By: Tim Ryan

It’s not news that we have had a growing and thriving startup community for several years. Even longer, our region has struggled to come up with a name to market ourselves by. We’ve all heard the narrative time and time again. Where is Hampton Roads? What does Hampton Roads even mean? The locals understand the naming convention, yet, the rest of the world doesn’t seem to have a clue. As the world becomes “smaller” and more competitive, we need to become more coordinated to even be in contention to expand our entrepreneurial footprint.

Disclaimer: We are not trying to introduce a new brand or solve the region’s branding identity.

First take: Let’s focus on what we are known for. Three primary segments fuel our region’s economy:

  • Military
  • Shipping industry
  • Tourism

What do all three of these have in common? WATER.

To expand on this a bit further, we are home to one of the largest natural harbors in the world. Our region’s history was built on shipbuilding. We are home to the world’s largest Navy base. With the deepest ports in the world, we can support the largest cargo ships in existence. Tourists enjoy 26 miles of beaches and coastline in our area, and in 2025, we will be home to a year-round cruise industry.

What is synonymous with water? Anchors

Second take: We’ve all heard of Silicon Valley. What started in the early 1900s stemming from a Navy research and technology site, Stanford University, then further developed the talent needed to grow the area into what it has become today.

Several technology regions use “Silicon” in their name today.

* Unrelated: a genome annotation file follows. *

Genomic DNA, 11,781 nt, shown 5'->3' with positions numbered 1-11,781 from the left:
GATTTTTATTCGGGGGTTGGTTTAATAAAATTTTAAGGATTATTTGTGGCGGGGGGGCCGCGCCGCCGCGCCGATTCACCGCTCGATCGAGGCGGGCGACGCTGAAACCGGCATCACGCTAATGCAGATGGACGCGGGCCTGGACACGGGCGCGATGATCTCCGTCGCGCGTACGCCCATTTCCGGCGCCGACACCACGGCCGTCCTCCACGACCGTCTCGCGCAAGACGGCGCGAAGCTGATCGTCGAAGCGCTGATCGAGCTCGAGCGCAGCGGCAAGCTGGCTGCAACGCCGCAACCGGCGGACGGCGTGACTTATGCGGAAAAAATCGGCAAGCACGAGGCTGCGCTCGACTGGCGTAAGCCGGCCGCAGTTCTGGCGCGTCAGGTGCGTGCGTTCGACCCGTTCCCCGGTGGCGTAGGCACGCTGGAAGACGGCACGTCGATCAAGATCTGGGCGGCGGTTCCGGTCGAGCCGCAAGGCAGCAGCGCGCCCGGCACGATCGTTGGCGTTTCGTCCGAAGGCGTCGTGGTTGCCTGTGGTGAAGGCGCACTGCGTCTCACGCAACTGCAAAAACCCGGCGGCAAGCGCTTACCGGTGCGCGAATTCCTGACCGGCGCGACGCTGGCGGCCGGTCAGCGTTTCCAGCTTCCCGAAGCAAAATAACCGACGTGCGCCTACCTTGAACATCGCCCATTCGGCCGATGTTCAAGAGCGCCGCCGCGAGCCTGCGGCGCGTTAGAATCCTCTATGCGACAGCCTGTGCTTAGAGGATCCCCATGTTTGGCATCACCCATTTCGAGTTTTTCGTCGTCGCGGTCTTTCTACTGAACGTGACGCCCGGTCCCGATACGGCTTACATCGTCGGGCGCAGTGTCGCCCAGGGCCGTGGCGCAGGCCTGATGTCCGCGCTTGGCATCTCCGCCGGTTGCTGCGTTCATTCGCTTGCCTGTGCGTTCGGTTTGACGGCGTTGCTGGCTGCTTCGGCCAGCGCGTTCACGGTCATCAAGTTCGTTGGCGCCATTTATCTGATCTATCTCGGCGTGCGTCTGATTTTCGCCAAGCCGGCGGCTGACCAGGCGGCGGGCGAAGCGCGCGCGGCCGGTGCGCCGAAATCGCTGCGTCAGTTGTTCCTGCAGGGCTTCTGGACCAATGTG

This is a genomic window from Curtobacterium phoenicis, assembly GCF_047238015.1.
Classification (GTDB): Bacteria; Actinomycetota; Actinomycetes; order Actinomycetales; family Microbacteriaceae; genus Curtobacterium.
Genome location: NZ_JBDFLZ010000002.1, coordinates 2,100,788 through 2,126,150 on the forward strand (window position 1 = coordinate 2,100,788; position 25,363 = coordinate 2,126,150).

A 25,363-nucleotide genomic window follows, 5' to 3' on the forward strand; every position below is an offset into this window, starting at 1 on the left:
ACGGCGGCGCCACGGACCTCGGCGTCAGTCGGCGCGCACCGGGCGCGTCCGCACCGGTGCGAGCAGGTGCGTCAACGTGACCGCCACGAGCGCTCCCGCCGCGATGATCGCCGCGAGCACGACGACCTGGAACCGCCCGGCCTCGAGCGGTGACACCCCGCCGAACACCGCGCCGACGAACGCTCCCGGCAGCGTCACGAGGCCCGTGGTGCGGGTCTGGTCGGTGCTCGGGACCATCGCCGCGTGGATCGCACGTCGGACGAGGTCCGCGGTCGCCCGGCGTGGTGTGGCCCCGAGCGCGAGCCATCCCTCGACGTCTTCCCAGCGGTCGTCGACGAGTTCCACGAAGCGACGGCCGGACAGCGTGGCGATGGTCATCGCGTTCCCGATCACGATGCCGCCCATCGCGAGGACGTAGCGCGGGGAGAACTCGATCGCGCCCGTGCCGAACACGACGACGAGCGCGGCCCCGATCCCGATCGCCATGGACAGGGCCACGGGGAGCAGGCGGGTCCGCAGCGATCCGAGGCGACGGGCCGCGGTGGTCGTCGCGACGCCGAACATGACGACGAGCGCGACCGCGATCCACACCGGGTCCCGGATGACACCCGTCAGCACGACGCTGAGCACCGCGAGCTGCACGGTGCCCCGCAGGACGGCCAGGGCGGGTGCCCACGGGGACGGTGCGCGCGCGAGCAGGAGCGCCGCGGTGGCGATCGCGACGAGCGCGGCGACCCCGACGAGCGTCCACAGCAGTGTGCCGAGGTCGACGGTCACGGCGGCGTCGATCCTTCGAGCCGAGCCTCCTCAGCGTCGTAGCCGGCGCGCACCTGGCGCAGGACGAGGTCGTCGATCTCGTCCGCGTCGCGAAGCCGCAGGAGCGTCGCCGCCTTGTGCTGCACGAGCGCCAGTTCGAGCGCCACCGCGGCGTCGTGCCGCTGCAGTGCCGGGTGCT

Silicon Alley: New York

Silicon Basin: Columbus, Ohio

Silicon Bayou: New Orleans, Louisiana

Silicon Beach: Los Angeles, California

Silicon Desert: Chandler, Arizona

Silicon Harbor: Charleston, South Carolina

Silicon Hill: Washington DC

Silicon Hills: Austin, Texas

Silicon Hollar: Boone, North Carolina

Silicon Forest: Oregon

Silicon Mountain: Colorado

Silicon Peach: Atlanta, Georgia

Silicon Prairie: Dallas Metro, Texas

Silicon Slopes: Salt Lake City, Utah

Silicon Speedway: Indianapolis, Indiana

Silicon Valley: San Jose, California

Third take: Our startups, founders, and entrepreneurial community are more robust together rather than trying to compete alone. A community is needed to put ourselves on the map. Founders, service providers, investors, consumers, media, and the act of attracting and retaining talent will benefit from dropping their anchors as part of something bigger than themselves.

By taking the existing and accepted “Silicon” and adding something symbolic to water and our region, “Anchor.” We welcome you to Silicon Anchor.

Silicon Anchor, Anchor

This is an open invitation to you all. Everyone is included, and we encourage you to embrace being part of the Silicon Anchor region. The future of our region depends on you.